How to recognize a prophet

The concept of Jewish prophecy by biblical standards may today be extant, but that doesn't mean there aren't plenty of false prophets out there leading the world astray.

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November 13, 2011 19:00
How to recognize a prophet

rabin arafat clinton 1994 . (photo credit: Ariel Jerozolimski)

 
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I remember learning in my yeshiva high school that the time of Jewish prophecy is dead. God’s intimate connection with his people had been severed because of their iniquity and never again can we enjoy the prophets of old — the Samuels, Jeremiahs, Isaiahs et al.

I never liked believing Jewish prophecy is dead, especially now, when we need good Jewish prophets more than ever to save history’s third Jewish commonwealth from destruction.

While I’ve since abandoned Orthodoxy, I’ve always enjoyed interpreting Jewish precepts through a secular lens. I was therefore thrilled to get a sneak peak of scholar Yoram Hazony’s brilliant and groundbreaking book, The Philosophy of Hebrew Scripture: An Introduction, prior to its publication by Cambridge University Press next year. The book dispels stereotypes of the Hebrew Bible as a book of revelation with little philosophical value to the modern world. Hazony teaches that our most famous prophet, Jeremiah, was actually a crusader for truth and reason.

According to Jeremiah, all men not only have the ability, but the responsibility, to seek and find truth—in essence, to become prophets—to “stand on the roadways and see, and inquire of the paths of old which is the good, and walk on it, and find rest for your souls” (6:16). It’s a universal message, but one which Jews rejected. “And they said, ‘We will not walk on it.’” (6:18)

Hazony points out that the Judeans refusal to seek and find truth — their stubbornness in clinging to false opinions, misconceptions, corrupted visions of reality — is, for Jeremiah, a cardinal sin, as it says: “See how I bring evil upon this people, the fruit of their thoughts.” He  exhorts them to inquire independently after what is good for men, what fosters life on this earth and, ultimately, the longevity of Jews on the land.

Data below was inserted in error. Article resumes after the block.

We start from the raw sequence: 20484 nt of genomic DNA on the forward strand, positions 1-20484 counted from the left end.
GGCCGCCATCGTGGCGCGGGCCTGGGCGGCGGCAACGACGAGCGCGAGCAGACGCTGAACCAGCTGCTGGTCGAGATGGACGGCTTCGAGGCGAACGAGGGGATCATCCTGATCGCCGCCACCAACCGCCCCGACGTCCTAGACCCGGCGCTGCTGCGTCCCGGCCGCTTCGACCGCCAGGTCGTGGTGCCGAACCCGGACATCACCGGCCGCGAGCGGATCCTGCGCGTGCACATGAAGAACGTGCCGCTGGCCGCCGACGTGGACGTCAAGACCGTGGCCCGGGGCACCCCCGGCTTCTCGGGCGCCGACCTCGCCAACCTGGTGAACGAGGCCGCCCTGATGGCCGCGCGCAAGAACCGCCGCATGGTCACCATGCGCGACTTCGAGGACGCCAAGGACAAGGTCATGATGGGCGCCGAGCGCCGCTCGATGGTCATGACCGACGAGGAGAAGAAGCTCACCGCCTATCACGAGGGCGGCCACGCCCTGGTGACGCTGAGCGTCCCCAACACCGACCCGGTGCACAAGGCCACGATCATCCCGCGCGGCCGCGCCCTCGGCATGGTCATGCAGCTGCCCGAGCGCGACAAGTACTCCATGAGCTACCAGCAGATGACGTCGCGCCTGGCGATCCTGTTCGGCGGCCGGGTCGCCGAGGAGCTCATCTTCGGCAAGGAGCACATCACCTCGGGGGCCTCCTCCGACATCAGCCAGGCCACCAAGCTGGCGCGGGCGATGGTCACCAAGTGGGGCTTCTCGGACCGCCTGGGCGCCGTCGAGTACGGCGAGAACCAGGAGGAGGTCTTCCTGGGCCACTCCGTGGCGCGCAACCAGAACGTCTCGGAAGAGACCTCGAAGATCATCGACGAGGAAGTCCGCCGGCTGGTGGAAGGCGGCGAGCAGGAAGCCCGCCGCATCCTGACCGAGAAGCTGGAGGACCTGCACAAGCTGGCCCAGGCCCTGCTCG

Building on that theme, I don’t see prophets as crazy people talking to God, but as sharp observers of reality, the reality dictated by natural laws of a universe the Bible portrays as being created by the single, universal Intelligence. They analyze cause and effect of world events — what people actually think, say, mean and do — not what they want people to think, say, mean, and do — to come to a conceptual understanding of the world that allows them to make accurate predictions of reality. Guiding these prophets are the Biblical moral absolutes that protect life: do not murder, do not steal, do not bear false witness. 

But even in Jeremiah’s time, the Jewish elites, the priests and “wise men” led the people astray. Not much has changed.



In political discourse today, rabbis, Jewish intellectuals and politicians continue to lead the people astray — invoking world opinion, popularity, political trends, habituated thoughts and actions or wishful thinking as their moral guides, hence encouraging people to evade reality. Since most people are afraid of changing the way they think and live, it is no wonder that prophets are often ridiculed, shunned, smeared, or even, as in the case of Jeremiah, incarcerated and threatened with death.